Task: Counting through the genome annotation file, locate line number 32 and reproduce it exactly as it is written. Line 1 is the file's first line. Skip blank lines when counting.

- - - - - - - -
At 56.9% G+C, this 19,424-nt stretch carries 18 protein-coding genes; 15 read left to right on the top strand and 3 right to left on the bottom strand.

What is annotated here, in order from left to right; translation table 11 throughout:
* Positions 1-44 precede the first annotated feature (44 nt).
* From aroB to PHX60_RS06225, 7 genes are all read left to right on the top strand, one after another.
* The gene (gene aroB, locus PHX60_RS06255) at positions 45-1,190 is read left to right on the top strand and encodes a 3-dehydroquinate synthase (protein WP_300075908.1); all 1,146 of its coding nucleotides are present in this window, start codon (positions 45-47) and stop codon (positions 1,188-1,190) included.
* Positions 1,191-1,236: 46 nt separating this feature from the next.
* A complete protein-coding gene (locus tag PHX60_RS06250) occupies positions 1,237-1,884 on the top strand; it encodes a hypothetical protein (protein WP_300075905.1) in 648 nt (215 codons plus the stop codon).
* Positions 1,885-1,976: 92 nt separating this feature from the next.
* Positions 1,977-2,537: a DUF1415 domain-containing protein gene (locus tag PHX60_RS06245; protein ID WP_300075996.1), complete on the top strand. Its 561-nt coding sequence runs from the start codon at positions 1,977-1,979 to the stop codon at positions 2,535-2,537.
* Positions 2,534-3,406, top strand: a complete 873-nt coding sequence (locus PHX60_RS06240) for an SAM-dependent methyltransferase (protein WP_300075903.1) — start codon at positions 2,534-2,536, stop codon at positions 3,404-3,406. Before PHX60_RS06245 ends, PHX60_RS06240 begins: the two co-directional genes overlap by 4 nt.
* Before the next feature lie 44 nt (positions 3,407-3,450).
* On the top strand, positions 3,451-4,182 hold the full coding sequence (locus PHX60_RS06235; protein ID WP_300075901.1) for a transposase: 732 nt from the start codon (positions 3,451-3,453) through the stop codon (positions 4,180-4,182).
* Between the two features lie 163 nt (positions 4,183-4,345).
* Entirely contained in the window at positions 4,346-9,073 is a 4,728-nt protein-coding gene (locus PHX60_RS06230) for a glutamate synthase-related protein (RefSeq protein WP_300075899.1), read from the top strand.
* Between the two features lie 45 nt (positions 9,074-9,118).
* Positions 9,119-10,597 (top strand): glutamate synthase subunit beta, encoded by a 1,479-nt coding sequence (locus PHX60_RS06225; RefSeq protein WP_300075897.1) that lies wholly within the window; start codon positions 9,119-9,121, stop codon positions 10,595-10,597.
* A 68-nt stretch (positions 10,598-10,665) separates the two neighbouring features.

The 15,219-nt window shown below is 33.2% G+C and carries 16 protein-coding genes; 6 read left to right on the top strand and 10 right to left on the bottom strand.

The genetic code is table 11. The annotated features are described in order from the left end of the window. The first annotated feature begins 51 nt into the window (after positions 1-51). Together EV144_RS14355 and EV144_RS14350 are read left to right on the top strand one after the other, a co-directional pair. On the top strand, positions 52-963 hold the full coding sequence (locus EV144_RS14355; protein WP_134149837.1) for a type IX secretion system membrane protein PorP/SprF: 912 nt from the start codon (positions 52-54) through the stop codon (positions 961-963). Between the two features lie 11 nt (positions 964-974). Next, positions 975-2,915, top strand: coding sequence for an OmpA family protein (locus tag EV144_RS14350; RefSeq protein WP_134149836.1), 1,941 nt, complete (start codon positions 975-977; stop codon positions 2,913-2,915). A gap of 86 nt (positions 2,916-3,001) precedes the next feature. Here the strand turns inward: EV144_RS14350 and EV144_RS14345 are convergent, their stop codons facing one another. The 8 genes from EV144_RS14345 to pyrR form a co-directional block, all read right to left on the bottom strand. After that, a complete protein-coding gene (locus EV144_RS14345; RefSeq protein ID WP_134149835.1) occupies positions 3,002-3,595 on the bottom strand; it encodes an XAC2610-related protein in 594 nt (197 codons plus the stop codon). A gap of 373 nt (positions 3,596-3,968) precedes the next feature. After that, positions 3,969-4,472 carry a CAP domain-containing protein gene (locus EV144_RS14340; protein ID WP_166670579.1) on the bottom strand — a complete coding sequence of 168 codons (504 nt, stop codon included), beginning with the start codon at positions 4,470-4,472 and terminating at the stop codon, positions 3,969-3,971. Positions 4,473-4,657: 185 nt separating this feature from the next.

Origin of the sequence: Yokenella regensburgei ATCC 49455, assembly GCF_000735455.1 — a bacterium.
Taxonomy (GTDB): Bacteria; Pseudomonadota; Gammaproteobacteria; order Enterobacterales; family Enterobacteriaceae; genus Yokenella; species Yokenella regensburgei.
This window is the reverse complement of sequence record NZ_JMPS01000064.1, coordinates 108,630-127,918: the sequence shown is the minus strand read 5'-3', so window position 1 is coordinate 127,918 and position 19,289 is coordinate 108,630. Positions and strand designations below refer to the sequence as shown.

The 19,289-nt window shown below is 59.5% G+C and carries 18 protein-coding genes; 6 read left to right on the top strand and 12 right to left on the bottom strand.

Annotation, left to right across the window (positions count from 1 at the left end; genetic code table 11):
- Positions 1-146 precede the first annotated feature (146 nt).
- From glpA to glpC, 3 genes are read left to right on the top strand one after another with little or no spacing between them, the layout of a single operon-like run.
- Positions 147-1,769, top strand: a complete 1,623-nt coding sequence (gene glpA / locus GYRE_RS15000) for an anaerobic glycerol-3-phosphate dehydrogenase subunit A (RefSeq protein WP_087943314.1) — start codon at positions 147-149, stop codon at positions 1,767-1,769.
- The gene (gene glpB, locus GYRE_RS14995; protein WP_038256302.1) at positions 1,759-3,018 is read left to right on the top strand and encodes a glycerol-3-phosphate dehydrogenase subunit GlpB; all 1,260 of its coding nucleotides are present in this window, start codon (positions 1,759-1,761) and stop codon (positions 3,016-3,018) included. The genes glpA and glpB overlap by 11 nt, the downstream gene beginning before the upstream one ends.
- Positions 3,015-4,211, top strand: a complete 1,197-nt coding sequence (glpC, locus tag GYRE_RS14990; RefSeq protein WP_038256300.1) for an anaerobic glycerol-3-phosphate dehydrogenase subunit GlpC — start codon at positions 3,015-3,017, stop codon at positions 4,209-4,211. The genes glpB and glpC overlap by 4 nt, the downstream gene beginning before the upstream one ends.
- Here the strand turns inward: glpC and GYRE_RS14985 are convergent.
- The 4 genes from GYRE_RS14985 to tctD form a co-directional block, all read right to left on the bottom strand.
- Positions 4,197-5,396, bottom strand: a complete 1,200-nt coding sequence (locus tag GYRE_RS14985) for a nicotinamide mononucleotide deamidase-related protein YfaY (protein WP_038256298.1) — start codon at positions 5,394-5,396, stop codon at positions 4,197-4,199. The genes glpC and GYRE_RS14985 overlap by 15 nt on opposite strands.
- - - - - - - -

- Positions 4,197-5,396, bottom strand: a complete 1,200-nt coding sequence (locus tag GYRE_RS14985) for a nicotinamide mononucleotide deamidase-related protein YfaY (protein WP_038256298.1) — start codon at positions 5,394-5,396, stop codon at positions 4,197-4,199. The genes glpC and GYRE_RS14985 overlap by 15 nt on opposite strands.